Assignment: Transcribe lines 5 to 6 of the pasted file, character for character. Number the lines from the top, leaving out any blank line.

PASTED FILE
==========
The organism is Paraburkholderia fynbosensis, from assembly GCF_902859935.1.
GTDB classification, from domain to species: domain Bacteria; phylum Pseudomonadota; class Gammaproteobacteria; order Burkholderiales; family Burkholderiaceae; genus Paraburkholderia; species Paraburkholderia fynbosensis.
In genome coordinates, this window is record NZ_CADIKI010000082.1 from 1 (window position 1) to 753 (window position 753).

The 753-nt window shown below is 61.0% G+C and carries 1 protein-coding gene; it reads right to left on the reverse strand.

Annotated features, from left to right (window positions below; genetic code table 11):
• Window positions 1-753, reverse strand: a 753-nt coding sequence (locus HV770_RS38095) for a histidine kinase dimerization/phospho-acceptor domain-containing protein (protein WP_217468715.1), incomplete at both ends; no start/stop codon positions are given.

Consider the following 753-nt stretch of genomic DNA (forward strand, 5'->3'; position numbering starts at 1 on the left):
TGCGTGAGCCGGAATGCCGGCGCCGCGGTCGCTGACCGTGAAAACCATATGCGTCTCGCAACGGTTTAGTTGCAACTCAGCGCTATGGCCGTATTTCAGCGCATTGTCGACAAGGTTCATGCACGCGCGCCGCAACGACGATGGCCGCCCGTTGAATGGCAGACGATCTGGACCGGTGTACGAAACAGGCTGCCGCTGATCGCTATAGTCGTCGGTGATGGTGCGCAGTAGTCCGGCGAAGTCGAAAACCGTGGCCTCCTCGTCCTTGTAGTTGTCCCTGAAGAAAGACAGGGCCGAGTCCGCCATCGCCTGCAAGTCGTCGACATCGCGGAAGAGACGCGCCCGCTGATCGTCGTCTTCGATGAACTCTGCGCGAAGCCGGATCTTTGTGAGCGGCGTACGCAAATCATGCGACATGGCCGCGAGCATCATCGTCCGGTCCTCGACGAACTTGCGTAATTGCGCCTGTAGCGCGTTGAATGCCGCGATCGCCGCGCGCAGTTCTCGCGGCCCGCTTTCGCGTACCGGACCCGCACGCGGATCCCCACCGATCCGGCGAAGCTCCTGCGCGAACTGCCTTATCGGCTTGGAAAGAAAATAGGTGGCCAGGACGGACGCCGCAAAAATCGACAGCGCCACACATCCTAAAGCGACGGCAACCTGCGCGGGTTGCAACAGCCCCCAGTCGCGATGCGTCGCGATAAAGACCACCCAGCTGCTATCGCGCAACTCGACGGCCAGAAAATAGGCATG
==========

Annotated features, from left to right (window positions below; genetic code table 11):
• Window positions 1-753, reverse strand: a 753-nt coding sequence (locus HV770_RS38095) for a histidine kinase dimerization/phospho-acceptor domain-containing protein (protein WP_217468715.1), incomplete at both ends; no start/stop codon positions are given.